Profile of Michele Bachmann
Michele Bachmann is a Republican congresswoman from Minnesota who came to national attention during the presidential election of 2008, after a television appearance in which she encouraged the media to "take a great look at the views of the people in Congress and find out, are they pro-America or anti-America?" She was running for re-election in Minnesota's 6th district that year, and the remarks sent more than a million dollars in donations to her opponent in the race, but Bachmann won anyway. A former lawyer for the U.S. Treasury Department, Michele Bachmann began her political career in the 1990s as an advocate for charter schools and a critic of taxes. She was elected to Minnesota's state senate in 2000 and for six years made her name in local politics as an opponent of taxes, gay marriage and the teaching of evolution in public schools. Although a newcomer to national politics, Bachmann's congressional campaign in 2006 was strongly supported by the Republican National Committee, and she had help in her campaign from such luminaries as Karl Rove and then-president George W. Bush. Her re-election in 2008 looked like a done deal until her remarks about anti-American representatives in congress on MSNBC's Hardball with Chris Matthews. In the same program she said candidate Barack Obama and his wife Michelle Obama concerned her because of their "anti-American" views. Howling critics have called her the reincarnation of Senator Joe McCarthy (and worse), but Bachmann has a fan base of conservative "tea party" Republicans who don't mind her factual blunders and intemperate remarks. She announced in June of 2011 that she was running for the Republican nomination for president; she stayed in the race until January 4, 2012, when she dropped out after finishing sixth in the GOP Iowa caucus. She was reelected for a fouth term in Congress that fall, narrowly defeating hotelier Jim Graves. On May 29, 2013, she announced that she would not seek reelection in 2014.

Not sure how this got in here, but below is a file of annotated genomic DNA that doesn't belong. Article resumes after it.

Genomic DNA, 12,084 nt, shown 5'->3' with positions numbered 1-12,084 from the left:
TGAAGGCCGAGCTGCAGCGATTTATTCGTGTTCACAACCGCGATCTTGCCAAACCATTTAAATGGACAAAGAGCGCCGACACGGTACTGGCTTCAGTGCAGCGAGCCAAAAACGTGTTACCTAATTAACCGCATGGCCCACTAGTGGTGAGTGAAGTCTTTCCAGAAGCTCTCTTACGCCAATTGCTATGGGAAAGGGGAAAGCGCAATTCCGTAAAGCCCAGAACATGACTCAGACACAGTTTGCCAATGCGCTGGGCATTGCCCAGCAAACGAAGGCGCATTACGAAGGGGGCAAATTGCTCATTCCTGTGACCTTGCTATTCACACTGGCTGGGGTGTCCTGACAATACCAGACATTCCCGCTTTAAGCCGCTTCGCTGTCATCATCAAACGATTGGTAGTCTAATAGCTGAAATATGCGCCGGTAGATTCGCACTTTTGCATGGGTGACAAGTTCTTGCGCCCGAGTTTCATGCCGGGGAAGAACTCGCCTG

Some of Michele Bachmann’s best-known moments: on the floor of the House of Representatives she said President Franklin D. Roosevelt caused the Great Depression by signing into law the “Hoot-Smalley Act” (she meant the Smoot-Hawley Act, signed into law by President Herbert Hoover); she predicted “re-education camps for young people” under Barack Obama, using Cold War phrasing that raised the specter of communism; she publicly used a coarse sexual metaphor to describe Obama’s domestic spending agenda (“We have seen an orgy… the government spent its wad….”); and she dismissed global warming by saying carbon dioxide is harmless because it’s “natural.”
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